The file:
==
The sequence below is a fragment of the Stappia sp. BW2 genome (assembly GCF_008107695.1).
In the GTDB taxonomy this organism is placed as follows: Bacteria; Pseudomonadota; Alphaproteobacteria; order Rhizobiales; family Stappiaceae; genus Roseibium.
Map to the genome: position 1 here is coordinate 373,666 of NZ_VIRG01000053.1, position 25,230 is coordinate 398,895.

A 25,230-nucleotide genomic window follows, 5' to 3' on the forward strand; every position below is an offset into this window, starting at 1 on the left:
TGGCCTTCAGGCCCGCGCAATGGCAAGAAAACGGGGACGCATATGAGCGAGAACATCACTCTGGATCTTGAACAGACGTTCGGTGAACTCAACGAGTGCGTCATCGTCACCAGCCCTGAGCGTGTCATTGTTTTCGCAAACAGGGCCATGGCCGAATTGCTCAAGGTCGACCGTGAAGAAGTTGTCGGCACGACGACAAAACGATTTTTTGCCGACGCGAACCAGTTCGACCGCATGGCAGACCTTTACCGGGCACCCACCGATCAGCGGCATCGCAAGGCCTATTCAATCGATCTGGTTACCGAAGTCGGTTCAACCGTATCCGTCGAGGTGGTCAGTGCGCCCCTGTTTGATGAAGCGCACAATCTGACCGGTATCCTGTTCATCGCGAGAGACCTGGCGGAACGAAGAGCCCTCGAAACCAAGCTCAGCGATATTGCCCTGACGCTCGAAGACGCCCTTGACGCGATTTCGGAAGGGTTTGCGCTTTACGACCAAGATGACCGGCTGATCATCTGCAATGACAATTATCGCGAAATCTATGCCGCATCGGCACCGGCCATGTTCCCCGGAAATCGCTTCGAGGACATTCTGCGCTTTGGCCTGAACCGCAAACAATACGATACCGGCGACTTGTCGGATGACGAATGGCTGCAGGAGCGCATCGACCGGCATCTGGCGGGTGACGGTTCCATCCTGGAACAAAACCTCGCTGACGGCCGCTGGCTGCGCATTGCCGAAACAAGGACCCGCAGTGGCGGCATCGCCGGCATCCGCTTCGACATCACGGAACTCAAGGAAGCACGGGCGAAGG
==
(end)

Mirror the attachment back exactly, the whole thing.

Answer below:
The sequence below is a fragment of the Stappia sp. BW2 genome (assembly GCF_008107695.1).
In the GTDB taxonomy this organism is placed as follows: Bacteria; Pseudomonadota; Alphaproteobacteria; order Rhizobiales; family Stappiaceae; genus Roseibium.
Map to the genome: position 1 here is coordinate 373,666 of NZ_VIRG01000053.1, position 25,230 is coordinate 398,895.

A 25,230-nucleotide genomic window follows, 5' to 3' on the forward strand; every position below is an offset into this window, starting at 1 on the left:
TGGCCTTCAGGCCCGCGCAATGGCAAGAAAACGGGGACGCATATGAGCGAGAACATCACTCTGGATCTTGAACAGACGTTCGGTGAACTCAACGAGTGCGTCATCGTCACCAGCCCTGAGCGTGTCATTGTTTTCGCAAACAGGGCCATGGCCGAATTGCTCAAGGTCGACCGTGAAGAAGTTGTCGGCACGACGACAAAACGATTTTTTGCCGACGCGAACCAGTTCGACCGCATGGCAGACCTTTACCGGGCACCCACCGATCAGCGGCATCGCAAGGCCTATTCAATCGATCTGGTTACCGAAGTCGGTTCAACCGTATCCGTCGAGGTGGTCAGTGCGCCCCTGTTTGATGAAGCGCACAATCTGACCGGTATCCTGTTCATCGCGAGAGACCTGGCGGAACGAAGAGCCCTCGAAACCAAGCTCAGCGATATTGCCCTGACGCTCGAAGACGCCCTTGACGCGATTTCGGAAGGGTTTGCGCTTTACGACCAAGATGACCGGCTGATCATCTGCAATGACAATTATCGCGAAATCTATGCCGCATCGGCACCGGCCATGTTCCCCGGAAATCGCTTCGAGGACATTCTGCGCTTTGGCCTGAACCGCAAACAATACGATACCGGCGACTTGTCGGATGACGAATGGCTGCAGGAGCGCATCGACCGGCATCTGGCGGGTGACGGTTCCATCCTGGAACAAAACCTCGCTGACGGCCGCTGGCTGCGCATTGCCGAAACAAGGACCCGCAGTGGCGGCATCGCCGGCATCCGCTTCGACATCACGGAACTCAAGGAAGCACGGGCGAAGG